Shepherd's pie is called pâté chinois (Chinese pie) in Quebec. There are two theories as to why this dish is called Chinese pie. This inexpensive meal was introduced to Quebec railway workers by Chinese cooks in the late 1800s. Another explanation is that the recipe was brought back from China, Maine by Quebec forest workers.
Although having never made shepherd's pie before moving to the province, I had eaten it several times in the Irish pubs scattered across Boston. Shepherd's pie was never served at my family's Southern table. Pâté chinois is one of Quebec's favorite dishes and my husband's most requested.
After moving to the province I noticed him eyeing the frozen shepherd's pies on our grocery shopping trips - so I learned to make them from scratch. When we went back to the South for a visit last year, my husband and I took over preparations from my 80-year old grandmother and made shepherd's pie for everyone at a lunch gathering.
Since learning to make this pie I have developed several variations. The North African one that I am sharing today is one of my favorites. I created this recipe after purchasing a tube of Harissa paste in the international section of our grocer. I love ingredient discoveries. My British friend told me that I was the only person she knew that was interested in checking out the grocery stores when visiting other countries.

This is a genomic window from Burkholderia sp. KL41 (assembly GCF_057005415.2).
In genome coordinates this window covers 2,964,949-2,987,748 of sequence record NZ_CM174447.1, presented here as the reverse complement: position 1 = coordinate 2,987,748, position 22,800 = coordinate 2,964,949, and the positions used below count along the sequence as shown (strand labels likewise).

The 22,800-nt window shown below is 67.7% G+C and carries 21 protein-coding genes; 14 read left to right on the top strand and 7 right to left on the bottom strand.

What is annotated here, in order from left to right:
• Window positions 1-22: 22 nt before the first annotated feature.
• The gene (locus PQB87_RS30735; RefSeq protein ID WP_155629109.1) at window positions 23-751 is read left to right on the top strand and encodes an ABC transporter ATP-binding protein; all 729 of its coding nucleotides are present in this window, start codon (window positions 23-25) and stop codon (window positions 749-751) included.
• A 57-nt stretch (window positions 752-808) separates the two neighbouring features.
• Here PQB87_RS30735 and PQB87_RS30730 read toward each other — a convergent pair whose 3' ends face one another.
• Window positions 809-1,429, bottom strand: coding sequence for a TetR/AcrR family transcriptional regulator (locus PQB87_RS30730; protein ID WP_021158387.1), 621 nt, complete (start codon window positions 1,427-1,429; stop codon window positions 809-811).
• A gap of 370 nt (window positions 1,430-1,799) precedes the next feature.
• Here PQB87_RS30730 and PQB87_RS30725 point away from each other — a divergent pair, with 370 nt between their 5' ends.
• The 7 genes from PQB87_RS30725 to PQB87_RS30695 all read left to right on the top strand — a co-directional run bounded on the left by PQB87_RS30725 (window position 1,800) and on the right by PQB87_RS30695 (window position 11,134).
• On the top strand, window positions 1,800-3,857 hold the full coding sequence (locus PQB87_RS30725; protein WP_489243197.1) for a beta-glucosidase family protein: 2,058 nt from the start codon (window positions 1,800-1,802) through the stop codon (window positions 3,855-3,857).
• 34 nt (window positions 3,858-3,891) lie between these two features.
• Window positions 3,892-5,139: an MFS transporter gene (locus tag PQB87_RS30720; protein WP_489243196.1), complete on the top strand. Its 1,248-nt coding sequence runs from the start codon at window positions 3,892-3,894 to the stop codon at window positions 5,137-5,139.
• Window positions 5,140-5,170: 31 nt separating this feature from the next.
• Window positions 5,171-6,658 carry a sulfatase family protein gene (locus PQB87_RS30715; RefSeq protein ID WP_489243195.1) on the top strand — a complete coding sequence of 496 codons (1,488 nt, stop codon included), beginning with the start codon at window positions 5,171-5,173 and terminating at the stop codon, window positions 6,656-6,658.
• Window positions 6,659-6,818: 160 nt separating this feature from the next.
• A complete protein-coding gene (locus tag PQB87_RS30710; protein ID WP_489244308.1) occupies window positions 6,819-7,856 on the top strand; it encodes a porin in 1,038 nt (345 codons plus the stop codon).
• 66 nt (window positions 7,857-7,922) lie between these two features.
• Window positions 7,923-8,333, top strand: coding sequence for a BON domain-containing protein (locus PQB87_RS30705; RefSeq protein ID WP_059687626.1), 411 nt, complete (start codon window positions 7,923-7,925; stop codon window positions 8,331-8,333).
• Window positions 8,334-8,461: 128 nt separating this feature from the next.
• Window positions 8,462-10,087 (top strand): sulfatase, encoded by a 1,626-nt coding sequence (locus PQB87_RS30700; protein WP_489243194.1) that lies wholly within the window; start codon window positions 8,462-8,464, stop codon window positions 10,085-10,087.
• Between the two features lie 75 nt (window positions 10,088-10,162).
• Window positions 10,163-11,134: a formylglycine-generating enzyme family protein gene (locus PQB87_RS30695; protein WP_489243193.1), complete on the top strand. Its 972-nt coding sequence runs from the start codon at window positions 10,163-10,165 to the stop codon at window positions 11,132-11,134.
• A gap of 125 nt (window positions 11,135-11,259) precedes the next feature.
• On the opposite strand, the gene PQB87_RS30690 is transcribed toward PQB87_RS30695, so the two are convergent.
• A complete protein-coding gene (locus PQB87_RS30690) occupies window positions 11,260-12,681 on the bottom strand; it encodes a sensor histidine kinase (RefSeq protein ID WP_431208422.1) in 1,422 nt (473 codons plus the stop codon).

This North African condiment contains chili, tomatoes, onion, coriander, garlic and cumin. If you cannot find it locally, it is available on the Internet or search online for a recipe.
1 pound ground lean lamb
1 yellow onion, finely chopped
2 carrots, diced
2 teaspoons extra virgin olive oil
3 tablespoons harissa paste
1 tablespoon spelt flour
Salt and ground pepper
1 head of cauliflower (3 pounds), stem removed
1/2 cup milk
3 tablespoons butter
Fresh flat leaf parsley, chopped, to serve
Preheat oven to 425°. In a large pot, brown lamb while crumbling it with a flat spatula over medium-high heat. Drain, rinse and set aside. Wipe excess grease from the pot.
Add onion and carrots to the pot. Use a little extra virgin olive oil if needed. Cook for 5 minutes or until softened. Add 1/2 cup water. Season with 1/2 teaspoon salt, 1/2 teaspoon pepper and harissa. Stir in the flour and allow the mixture to cook for about 10 minutes or until thickened. Fill a 9-inch glass pie dish with the mixture. Set aside. Rinse pot.
To make the topping. In the large pot, bring enough water to cover cauliflower to a boil. When water boils, add cauliflower and cook 10 minutes or until tender. Drain cauliflower and return to the pot.
Add butter, milk and 1/2 teaspoon salt. Mash until smooth and combined.
Spread over lamb mixture. Use a fork to make designs in the mash. To catch splatters, bake on a rimmed baking sheet for 30 minutes. Garnish with fresh parsley before serving.
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